Bitcoin (BTC) has regained some poise since last Thursday, but the cryptocurrency still appears on track for its first monthly loss since December.
The leading cryptocurrency by market value traded near $27,800 at press time, a 7.5% rise from lows under $25,900 registered last week. However, prices were still down about 5% for the month, the first monthly decline of the year (assuming, this loss is held through Wednesday's UTC close). Bitcoin has put in a positive performance in January, March and April and ended February on a flat note.
Against ether (ETH), bitcoin looked set for a monthly decline of nearly 7%, CoinDesk data show.
Bitcoin's dour monthly performance comes as bond traders have reinstated bets that the Federal Reserve (Fed) will keep interest rates elevated for longer in response to sticky inflation and a resilient labor market. Earlier, interest rate traders expected the Fed funds rate, the benchmark borrowing cost, to fall to 4.5% or lower by the end of 2023 from the current 5%. However, the market no longer foresees the Fed implementing rate cuts this year.
The renewed hawkish Fed bets have given a boost to the U.S. dollar this month, lifting the greenback by 2.7% against a basket of fiat currencies, including the euro. Bitcoin tends to move in the opposite direction of the dollar.
Capital has been leaving the crypto market since early last year. The trend has persevered this month, with the stablecoin market capitalization shrinking to a 20-month low of $130 billion. Stablecoins are digital assets with values pegged to an external reference like the U.S. dollar and have been widely used to fund purchases of other cryptocurrencies over the past three years.
"We can assume that the liquidity wave of lower inflation has now run its course and the market needs a new driver and theme to lift prices higher," Markus Thielen, head of research and strategy at crypto services provider Matrixport, said. "The tech sector tends to be correlated with BTC, but the former has found new life with the AI and Chat GPT revolution, which is not benefiting BTC yet."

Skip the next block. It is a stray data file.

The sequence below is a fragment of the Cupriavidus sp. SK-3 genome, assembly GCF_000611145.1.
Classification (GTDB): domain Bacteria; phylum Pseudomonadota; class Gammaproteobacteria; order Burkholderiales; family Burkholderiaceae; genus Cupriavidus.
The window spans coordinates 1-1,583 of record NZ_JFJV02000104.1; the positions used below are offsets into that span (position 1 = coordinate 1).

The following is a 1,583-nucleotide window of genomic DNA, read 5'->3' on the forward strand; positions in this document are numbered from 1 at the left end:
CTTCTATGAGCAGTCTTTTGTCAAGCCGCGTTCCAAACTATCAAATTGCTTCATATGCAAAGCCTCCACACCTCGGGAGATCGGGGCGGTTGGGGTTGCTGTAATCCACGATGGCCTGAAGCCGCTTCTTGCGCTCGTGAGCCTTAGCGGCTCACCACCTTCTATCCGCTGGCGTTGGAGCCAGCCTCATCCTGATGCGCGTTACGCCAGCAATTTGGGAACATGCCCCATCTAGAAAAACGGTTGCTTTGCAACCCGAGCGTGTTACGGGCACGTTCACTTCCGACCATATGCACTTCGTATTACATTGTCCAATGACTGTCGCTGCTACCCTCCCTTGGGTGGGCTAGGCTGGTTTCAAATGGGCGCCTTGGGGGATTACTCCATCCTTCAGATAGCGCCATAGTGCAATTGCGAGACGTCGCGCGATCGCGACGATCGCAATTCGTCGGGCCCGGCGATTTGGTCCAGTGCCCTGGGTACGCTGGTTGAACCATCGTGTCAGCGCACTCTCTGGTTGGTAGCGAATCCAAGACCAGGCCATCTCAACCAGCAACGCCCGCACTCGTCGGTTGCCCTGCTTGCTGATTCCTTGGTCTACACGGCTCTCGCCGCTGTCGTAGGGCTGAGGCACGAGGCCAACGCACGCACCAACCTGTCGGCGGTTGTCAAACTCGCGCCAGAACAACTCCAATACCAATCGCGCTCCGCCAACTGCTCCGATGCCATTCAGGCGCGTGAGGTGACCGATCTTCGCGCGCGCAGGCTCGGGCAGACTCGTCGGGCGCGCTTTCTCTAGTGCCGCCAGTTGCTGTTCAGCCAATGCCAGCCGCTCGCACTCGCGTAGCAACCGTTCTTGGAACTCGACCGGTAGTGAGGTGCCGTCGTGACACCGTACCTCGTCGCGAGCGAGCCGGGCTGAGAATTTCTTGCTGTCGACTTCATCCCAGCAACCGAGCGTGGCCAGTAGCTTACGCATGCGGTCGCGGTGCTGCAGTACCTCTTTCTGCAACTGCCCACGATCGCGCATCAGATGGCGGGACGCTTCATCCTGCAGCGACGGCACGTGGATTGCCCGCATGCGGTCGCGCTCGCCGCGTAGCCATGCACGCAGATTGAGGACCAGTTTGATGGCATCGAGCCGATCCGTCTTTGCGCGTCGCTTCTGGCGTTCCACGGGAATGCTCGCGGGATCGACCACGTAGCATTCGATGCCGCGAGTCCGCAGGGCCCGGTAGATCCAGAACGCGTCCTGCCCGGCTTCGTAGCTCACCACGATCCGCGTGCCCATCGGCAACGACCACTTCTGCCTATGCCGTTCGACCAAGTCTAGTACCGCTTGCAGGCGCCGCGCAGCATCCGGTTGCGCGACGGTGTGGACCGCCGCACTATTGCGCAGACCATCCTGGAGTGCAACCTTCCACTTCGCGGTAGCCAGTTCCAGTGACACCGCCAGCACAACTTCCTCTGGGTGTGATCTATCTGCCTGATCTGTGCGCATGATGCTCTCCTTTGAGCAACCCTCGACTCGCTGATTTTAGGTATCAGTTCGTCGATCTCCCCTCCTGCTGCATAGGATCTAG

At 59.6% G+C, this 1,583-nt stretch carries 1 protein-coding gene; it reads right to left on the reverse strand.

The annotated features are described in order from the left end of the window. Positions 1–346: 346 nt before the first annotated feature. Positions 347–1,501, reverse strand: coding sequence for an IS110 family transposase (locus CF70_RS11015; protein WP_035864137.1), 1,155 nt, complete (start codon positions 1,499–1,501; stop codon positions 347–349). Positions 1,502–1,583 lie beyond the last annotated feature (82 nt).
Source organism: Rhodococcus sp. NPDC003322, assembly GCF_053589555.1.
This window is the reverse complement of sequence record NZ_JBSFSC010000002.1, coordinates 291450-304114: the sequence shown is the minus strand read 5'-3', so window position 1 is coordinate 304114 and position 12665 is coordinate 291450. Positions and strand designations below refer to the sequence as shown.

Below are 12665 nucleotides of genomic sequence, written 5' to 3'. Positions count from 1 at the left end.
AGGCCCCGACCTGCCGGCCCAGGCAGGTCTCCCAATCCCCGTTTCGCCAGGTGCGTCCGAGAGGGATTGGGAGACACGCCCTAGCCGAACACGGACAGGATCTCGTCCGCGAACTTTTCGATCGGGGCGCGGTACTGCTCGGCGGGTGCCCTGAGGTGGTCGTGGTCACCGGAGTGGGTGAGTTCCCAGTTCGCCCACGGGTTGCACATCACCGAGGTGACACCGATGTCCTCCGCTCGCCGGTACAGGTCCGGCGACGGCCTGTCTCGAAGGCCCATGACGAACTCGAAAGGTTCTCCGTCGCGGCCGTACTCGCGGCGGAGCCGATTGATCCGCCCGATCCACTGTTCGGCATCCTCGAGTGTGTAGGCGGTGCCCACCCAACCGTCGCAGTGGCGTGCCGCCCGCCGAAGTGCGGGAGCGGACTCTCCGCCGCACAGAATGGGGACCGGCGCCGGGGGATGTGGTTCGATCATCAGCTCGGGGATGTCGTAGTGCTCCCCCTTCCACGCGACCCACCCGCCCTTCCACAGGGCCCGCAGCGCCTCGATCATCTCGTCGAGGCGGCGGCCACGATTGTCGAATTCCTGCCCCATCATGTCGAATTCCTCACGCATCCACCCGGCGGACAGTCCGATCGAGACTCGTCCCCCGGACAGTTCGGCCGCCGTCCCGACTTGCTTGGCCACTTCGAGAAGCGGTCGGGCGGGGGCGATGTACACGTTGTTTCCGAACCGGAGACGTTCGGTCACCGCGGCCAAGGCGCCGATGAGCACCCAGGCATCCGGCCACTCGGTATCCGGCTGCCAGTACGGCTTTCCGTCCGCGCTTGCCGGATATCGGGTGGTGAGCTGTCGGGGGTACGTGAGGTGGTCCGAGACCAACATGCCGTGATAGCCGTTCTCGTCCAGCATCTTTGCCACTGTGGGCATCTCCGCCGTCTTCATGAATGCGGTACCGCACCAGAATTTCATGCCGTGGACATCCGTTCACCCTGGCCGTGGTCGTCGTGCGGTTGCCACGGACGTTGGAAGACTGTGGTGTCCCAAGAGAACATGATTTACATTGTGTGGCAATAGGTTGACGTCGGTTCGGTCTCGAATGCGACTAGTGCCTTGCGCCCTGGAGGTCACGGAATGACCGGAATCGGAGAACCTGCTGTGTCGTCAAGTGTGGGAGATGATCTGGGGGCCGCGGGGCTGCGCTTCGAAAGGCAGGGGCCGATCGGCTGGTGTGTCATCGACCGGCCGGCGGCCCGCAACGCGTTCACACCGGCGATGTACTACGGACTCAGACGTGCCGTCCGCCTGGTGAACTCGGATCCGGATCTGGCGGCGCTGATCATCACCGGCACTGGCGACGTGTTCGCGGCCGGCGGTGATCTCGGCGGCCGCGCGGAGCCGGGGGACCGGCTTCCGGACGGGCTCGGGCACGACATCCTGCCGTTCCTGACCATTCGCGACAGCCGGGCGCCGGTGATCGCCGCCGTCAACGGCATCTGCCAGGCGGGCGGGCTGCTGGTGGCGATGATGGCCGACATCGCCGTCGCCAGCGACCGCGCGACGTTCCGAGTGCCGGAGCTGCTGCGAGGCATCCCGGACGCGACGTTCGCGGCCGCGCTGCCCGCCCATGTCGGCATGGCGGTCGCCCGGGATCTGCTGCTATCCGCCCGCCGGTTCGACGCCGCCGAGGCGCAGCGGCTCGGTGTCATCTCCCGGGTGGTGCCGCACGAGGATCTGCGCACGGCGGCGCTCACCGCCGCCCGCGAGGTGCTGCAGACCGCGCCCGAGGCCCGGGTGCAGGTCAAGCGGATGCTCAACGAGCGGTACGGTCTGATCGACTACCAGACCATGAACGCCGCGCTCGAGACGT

Bitcoin has decoupled from Wall Street's technology-heavy index Nasdaq, which has risen nearly 8% this month.
Griffin Ardern, a volatility trader from crypto asset management firm Blofin, said the continued high-interest rate environment would keep the odds against bitcoin bulls.
"In a high-interest rate environment, high risk-free returns such as money market funds are more attractive to investors, which means the lack of liquidity in the crypto market continues," Ardern said.
Dick Lo, the founder and CEO of quant-driven crypto trading firm TDX, said, bitcoin's 4% rise on Sunday was a relief rally triggered by U.S. leaders announcing a provision deal to lift the $31.4 trillion debt limit hit in January and further gains may be hard to come by.
"The rebound we saw on Sunday night / Monday morning was very much a relief rally on the back of the U.S. debt ceiling package. The market will likely return its focus to the possibility of another 25 basis points interest rate hike at the June FOMC meeting and the potential liquidity drain as the Treasury needs to sell at least $500 billion in bills in the short-term to refill its cash position, which will weigh on risk assets," Lo said.
We see strong resistance on BTC at $28,500 with initial support seen at $27,350, followed by a potential retest of $26,200," Lo added.
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